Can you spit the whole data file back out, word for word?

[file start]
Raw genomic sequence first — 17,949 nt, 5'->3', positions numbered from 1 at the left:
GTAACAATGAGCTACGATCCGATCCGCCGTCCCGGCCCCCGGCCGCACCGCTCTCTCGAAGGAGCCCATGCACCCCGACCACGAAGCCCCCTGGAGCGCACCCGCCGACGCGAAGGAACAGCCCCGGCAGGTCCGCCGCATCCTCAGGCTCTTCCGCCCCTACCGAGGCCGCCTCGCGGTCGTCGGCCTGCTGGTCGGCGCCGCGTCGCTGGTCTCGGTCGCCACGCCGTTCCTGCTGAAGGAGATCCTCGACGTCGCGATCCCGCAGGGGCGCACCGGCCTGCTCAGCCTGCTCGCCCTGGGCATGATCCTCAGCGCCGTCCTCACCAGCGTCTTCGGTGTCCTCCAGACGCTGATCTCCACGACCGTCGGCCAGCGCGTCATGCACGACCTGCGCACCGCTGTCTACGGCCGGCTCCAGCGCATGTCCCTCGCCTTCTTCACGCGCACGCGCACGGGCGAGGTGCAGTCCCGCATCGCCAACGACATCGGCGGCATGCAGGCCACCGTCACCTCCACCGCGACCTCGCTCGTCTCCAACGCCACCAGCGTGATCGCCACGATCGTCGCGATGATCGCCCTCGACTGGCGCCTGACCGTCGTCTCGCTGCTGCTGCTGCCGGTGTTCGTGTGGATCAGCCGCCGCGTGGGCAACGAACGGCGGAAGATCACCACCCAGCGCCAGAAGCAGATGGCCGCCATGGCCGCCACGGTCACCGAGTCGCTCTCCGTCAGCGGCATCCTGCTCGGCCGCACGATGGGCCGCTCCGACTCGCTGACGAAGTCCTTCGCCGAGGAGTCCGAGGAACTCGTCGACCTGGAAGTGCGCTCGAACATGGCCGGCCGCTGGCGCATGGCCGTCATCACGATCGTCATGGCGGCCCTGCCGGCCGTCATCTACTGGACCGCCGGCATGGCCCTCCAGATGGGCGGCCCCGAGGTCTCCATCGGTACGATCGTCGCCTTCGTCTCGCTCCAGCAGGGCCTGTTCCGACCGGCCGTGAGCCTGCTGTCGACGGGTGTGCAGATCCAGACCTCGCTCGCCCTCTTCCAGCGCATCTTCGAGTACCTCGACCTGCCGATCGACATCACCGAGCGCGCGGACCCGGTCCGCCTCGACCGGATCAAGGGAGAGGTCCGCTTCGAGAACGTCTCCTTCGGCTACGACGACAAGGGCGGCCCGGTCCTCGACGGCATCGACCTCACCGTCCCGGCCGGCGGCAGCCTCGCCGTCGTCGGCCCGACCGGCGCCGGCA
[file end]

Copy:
Raw genomic sequence first — 17,949 nt, 5'->3', positions numbered from 1 at the left:
GTAACAATGAGCTACGATCCGATCCGCCGTCCCGGCCCCCGGCCGCACCGCTCTCTCGAAGGAGCCCATGCACCCCGACCACGAAGCCCCCTGGAGCGCACCCGCCGACGCGAAGGAACAGCCCCGGCAGGTCCGCCGCATCCTCAGGCTCTTCCGCCCCTACCGAGGCCGCCTCGCGGTCGTCGGCCTGCTGGTCGGCGCCGCGTCGCTGGTCTCGGTCGCCACGCCGTTCCTGCTGAAGGAGATCCTCGACGTCGCGATCCCGCAGGGGCGCACCGGCCTGCTCAGCCTGCTCGCCCTGGGCATGATCCTCAGCGCCGTCCTCACCAGCGTCTTCGGTGTCCTCCAGACGCTGATCTCCACGACCGTCGGCCAGCGCGTCATGCACGACCTGCGCACCGCTGTCTACGGCCGGCTCCAGCGCATGTCCCTCGCCTTCTTCACGCGCACGCGCACGGGCGAGGTGCAGTCCCGCATCGCCAACGACATCGGCGGCATGCAGGCCACCGTCACCTCCACCGCGACCTCGCTCGTCTCCAACGCCACCAGCGTGATCGCCACGATCGTCGCGATGATCGCCCTCGACTGGCGCCTGACCGTCGTCTCGCTGCTGCTGCTGCCGGTGTTCGTGTGGATCAGCCGCCGCGTGGGCAACGAACGGCGGAAGATCACCACCCAGCGCCAGAAGCAGATGGCCGCCATGGCCGCCACGGTCACCGAGTCGCTCTCCGTCAGCGGCATCCTGCTCGGCCGCACGATGGGCCGCTCCGACTCGCTGACGAAGTCCTTCGCCGAGGAGTCCGAGGAACTCGTCGACCTGGAAGTGCGCTCGAACATGGCCGGCCGCTGGCGCATGGCCGTCATCACGATCGTCATGGCGGCCCTGCCGGCCGTCATCTACTGGACCGCCGGCATGGCCCTCCAGATGGGCGGCCCCGAGGTCTCCATCGGTACGATCGTCGCCTTCGTCTCGCTCCAGCAGGGCCTGTTCCGACCGGCCGTGAGCCTGCTGTCGACGGGTGTGCAGATCCAGACCTCGCTCGCCCTCTTCCAGCGCATCTTCGAGTACCTCGACCTGCCGATCGACATCACCGAGCGCGCGGACCCGGTCCGCCTCGACCGGATCAAGGGAGAGGTCCGCTTCGAGAACGTCTCCTTCGGCTACGACGACAAGGGCGGCCCGGTCCTCGACGGCATCGACCTCACCGTCCCGGCCGGCGGCAGCCTCGCCGTCGTCGGCCCGACCGGCGCCGGCA